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παρὰ ἅπαν—‘along the whole line’. A front of 448 men with an average depth of eight, 600 Sciritae being added, makes the Lacedaemonian division 4184 strong. ἦν—Xen. Cyr. ii. 1, 25, τάξις ἦν ἑκατὸν ἄνδρες: Prop. v. 1, 14, centum illi in prato saepe senatus erat.

παραινέσεις—the usual addresses which Greek soldiers expected before an engagement: cf. iv. 95, 1, δἰ ὀλίγου παραίνεσις γίγνεται: iv. 93, 1, τοιαῦτα παραινέσας. παρακέλευσις and παρακελεύεσθαι are used in the same way.

καὶ ὑπὲρ ἀρχῆς ἅμα—‘and withal for empire or subjection’. The following explanatory infinitives are connected with μάχη ἔσται, as in ii. 89, 10, ἀγὼν μέγας καταλῦσαι... καταστῆσαι.

πειρασαμένοις—‘after once enjoying it’, i.e. after once gaining the position of a sovereign state; see ch. 29. The alternative was sinking again into political subordination to Sparta. For the dative we might expect πειρασαμένους: but see note on ch. 64, 10.

Ἀργείοις δέ—sc. παραίνεσις ἐγίγνετο: the construction with ὐπέρ, and the following infinitives, being connected with this rather than with μάχη ἔσται. τοῖς Ἀθηναίοις ..εἶναι, line 11, depends on the same.

τῆς παλαιᾶς ἡγεμονίας—under the Atreidae. The claim of ἰσομοιρία was made in the days of the Persian invasion: see Hdt. vii. 148, where the Argives were willing to join Sparta, ἡγεόμενοι κατὰ τὸ ἥμισυ τάσης τῆς συμμαχίης: καίτοι κατά γε τὸ δίκαιον γίγνεσθαι τὴν ἡγεμονίην ἑωυτῶν, ἀλλ̓ ὅμως σφίσιν ἀποχρᾶν κατὰ τὸ ἥμισυ ἡγεομένοισι.

διὰ παντός—‘always’: iv. 61, 4, πέφυκε τὸ ἁνθρώπειον διὰ παντὸς ἄρχειν τοῦ εἴκοντος: so i. 38, 1. ἀστυγείτονας—cf. iv. 92, 3, Ἀθηναίους δὲ καὶ προσέτι ο:μόρους ὄντας πολλῷ μάλιστα (ἀμύνεσθαι) δεῖ: vi. 88, 1, τοῖς Συρακοσίοις ἀεὶ κατὰ τὸ ὅμορον διἀφοροι. The aorist ἀμύνασθαι implies ‘once for all’, that is, in the coming battle.

καὶ ὅτι—The sentence now takes a sort of semi-direct form of expression. ἐν Πελοποννήσῳ—thus turning the tables on the Spartans; hitherto the Athenians had only attacked the enemy's coast.

οὐ μή—this strong negative occurs only in one other passage, iv. 95, 2, where Hippocrates addresses the Atheniansin much the same words; ἢν νικήσωμεν οὐ μή ποτε ὑμῖν Πελοποννήσιοι ἐς τὴν χώραν ..ἐσβάλωσιν. There is the same ethical dative in both sentences, αὐτοῖς=‘they would have them’.

καθ̓ ἑκάστους—usually taken of the Lacedaemonian soldiers exhorting one another ‘man by man’. Herbst and Classen however seem right in understanding the plural, as in ch. 68, 4, rather of the ‘several contingents’ of the army, who are all included under the name of Lacedaemonians, as they are in the beginning of the next chapter. The main constiuction of the sentence belongs to the divisions with τε and καί alike, while μετὰ τῶν πολεμικῶν νόμων is specially connected with ἐν σφίσιν αὐτοῖς, the Lacedaemonians themselves.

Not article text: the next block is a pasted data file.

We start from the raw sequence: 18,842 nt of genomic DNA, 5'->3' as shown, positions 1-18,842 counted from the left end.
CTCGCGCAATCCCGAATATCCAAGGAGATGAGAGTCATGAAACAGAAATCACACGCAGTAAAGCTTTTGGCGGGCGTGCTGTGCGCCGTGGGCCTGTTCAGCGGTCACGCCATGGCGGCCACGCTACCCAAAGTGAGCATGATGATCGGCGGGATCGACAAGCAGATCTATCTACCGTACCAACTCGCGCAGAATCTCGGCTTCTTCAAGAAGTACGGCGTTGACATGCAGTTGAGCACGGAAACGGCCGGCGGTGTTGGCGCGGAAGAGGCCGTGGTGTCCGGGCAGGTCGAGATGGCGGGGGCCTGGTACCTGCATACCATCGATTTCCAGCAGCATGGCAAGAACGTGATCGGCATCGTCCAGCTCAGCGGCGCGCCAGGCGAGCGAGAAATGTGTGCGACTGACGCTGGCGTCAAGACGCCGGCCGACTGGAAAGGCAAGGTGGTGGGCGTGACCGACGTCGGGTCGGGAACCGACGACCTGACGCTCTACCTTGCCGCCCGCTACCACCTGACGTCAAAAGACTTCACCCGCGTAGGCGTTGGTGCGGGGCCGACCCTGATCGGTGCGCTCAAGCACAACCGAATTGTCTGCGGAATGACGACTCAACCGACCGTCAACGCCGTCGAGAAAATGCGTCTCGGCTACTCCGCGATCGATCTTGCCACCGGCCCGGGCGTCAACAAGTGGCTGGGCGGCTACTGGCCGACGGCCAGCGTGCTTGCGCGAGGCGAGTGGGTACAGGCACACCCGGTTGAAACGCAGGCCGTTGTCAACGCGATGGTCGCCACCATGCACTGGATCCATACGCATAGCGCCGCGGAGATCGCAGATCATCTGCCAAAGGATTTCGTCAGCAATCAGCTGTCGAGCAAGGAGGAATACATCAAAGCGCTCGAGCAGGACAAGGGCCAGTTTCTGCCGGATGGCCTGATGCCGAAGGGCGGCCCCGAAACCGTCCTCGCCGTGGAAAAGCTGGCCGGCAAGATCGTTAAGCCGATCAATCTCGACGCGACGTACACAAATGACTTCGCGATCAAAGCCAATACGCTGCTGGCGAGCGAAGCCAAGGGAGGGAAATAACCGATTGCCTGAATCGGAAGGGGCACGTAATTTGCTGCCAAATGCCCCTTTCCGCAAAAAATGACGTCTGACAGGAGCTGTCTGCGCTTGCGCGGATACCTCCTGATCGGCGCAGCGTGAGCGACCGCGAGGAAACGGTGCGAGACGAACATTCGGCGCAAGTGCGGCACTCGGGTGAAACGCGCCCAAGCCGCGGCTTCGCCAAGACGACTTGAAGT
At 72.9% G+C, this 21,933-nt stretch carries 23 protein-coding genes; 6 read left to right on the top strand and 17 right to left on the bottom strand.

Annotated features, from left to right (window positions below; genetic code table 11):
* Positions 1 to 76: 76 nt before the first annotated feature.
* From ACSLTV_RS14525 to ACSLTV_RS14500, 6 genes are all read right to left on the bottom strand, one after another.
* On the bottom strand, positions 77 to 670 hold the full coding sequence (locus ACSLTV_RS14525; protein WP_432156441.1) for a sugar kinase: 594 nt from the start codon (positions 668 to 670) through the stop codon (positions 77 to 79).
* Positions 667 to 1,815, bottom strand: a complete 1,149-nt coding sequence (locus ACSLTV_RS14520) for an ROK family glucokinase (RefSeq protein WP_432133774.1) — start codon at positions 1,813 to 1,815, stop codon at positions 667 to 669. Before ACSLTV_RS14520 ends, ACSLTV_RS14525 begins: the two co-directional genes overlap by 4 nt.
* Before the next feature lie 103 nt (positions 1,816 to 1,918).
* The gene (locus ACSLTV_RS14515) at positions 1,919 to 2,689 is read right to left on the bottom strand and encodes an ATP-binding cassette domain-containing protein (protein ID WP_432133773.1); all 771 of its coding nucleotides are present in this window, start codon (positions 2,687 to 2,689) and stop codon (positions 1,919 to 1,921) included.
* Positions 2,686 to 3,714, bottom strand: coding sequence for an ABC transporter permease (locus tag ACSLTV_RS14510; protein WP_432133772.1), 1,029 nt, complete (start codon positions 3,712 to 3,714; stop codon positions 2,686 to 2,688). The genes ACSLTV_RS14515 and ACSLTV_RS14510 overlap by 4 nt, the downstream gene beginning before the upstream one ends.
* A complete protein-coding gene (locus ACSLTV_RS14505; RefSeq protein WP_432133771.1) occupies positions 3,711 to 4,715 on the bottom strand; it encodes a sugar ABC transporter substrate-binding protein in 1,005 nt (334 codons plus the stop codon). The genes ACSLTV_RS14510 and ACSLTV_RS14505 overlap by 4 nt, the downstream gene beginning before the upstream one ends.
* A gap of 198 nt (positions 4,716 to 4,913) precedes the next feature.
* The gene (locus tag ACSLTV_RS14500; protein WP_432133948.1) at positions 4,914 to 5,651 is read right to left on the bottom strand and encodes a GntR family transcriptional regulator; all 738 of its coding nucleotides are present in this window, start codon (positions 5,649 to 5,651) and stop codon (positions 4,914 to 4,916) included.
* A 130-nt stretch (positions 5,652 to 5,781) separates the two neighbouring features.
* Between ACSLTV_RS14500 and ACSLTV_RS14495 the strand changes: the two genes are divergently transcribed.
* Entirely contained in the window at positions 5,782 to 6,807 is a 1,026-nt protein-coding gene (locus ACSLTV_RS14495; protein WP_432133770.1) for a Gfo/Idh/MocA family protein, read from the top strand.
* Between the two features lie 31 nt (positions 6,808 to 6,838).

πολεμικῶν νόμων—war-songs, according to the scholiast; τὰ ἄσματα ἅπερ ᾖδον οἱ Αακεδαιμόνιοι μέλλοντες μάχεσθαι. Kruger however takes the meaning to be ‘military usages’, on the ground that the war-songs would not come in till the actual onset.

ὧν ἠπίσταντο κ.τ.λ —‘called on their trusty comrades to remember what they knew so well’=παρεκελεύοντο μεμνῆσθαι. ἀγαθοῖς οὖσιν is taken by Poppo and others as agreeing with σφίσιν αὐτοῖς. It seems however rather governed by τὴν παρακέλευσιν ἐποιοῦντο: and is a sort of semi-quotation, representing παρακελευόμεθα ὑμῖν ἀγαθοῖς οὖσιν. Some editors however find a difficulty in the words, and sundry unsatisfactory suggestions and emendations are noted in Classen and Fowler. Arnold compares with the present passage iv. 95, 1, παραίνεσις. .πρὸς τοὺς ἀγαθοὺς ἄνδρας . ὑμόμνησιν μᾶλλον ἔχει ἐπικέλευσιν: so vi. 68, 4, τῆς ὑμετέρας αὐτῶν ἀξίας μνησθέντες ἐπέλθετε τοῖς ἐναντίοις.

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hide References (10 total)
  • Commentary references from this page (10):
    • Thucydides, Histories, 1.38
    • Thucydides, Histories, 2.1
    • Thucydides, Histories, 2.89
    • Thucydides, Histories, 4.61
    • Thucydides, Histories, 4.92
    • Thucydides, Histories, 4.93
    • Thucydides, Histories, 4.95
    • Thucydides, Histories, 5.1
    • Thucydides, Histories, 6.68
    • Thucydides, Histories, 6.88
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